1mb Totem aux Millefleurs Bleues, Micheline Beauchemin, wool, 84″ x 42″, 1980

Many artists who work with browngrotta arts use indigo and other shades of blue to evince natural themes.  In Totem aux Millefleurs BleuesMicheline Beauchemin chose blue, turquoise and green to create a calm atmosphere of forest and leaves. “…[T]he color, though dark,” she said, “will be brilliant and beautiful.” Still others, choose it for its metaphorical power.

Rachel Max basket
8rm Continuum, Rachel Max, dyed cane, plaited and twined, 15.5″x 17″ x 17″, 2018

Rachel Max’s work, Continuum, explores the artist’s ambivalence about blue. “It is cold yet often warm and comforting. It is a color of depth and distance, of darkness and light and dawn and dusk.” Blue is linked closely to the sea and sky, and Max says, like our lives, she says, they seem infinite yet each has a beginning and an end. Continuum is like a Mobius strip, illustrating the contrasts and opposites, the finite and infinite.

Biophilic Design/Return to Nature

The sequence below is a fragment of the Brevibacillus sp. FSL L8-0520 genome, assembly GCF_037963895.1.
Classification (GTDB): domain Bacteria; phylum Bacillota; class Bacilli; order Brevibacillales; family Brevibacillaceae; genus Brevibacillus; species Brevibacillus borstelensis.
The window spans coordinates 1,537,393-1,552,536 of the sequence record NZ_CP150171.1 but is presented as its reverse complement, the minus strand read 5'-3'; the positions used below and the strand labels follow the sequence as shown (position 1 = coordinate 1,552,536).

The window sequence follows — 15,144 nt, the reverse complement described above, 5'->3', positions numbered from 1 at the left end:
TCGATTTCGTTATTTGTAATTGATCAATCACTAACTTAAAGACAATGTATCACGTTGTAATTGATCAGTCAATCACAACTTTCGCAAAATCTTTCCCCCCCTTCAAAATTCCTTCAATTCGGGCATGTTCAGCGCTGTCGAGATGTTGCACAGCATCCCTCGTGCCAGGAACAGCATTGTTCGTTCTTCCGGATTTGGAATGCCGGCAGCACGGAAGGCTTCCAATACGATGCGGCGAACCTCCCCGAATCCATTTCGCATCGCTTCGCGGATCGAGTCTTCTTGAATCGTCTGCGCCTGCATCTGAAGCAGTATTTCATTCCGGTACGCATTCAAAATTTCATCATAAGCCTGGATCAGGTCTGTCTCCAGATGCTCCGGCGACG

Interior designers predict that homeowners will seek to create calming and harmonious environments in the coming year. Biophilic design, with its emphasis on incorporating natural elements into interiors, will continue to flourish, bringing the outdoors inside through the use of plants, natural materials, and organic textures, says ZDS, (“Exploring the biggest interior design trends 2024“). This trend is one also predicted to have a parallel in the art world. Artsy interviewed 15 curators on defining art themes for 2024 (“15 Leading Curators Predict the Defining Art Trends of 2024,” Artsy, Maxwell Rabb, January 12, 2024), including Amy Smith-Stewart, Chief Curator, at The Aldrich Contemporary Art Museum, Ridgefield, Connecticut. Materials and methods carry meaning, Smith-Stewart told Artsy, “I predict we will see more artists incorporating organic materials or materials collected, grown, and harvested from the natural world into their work,” she said. Artists will seek to comment and address legacies of colonization, she predicts, as well as on issues of environmental justice and land use.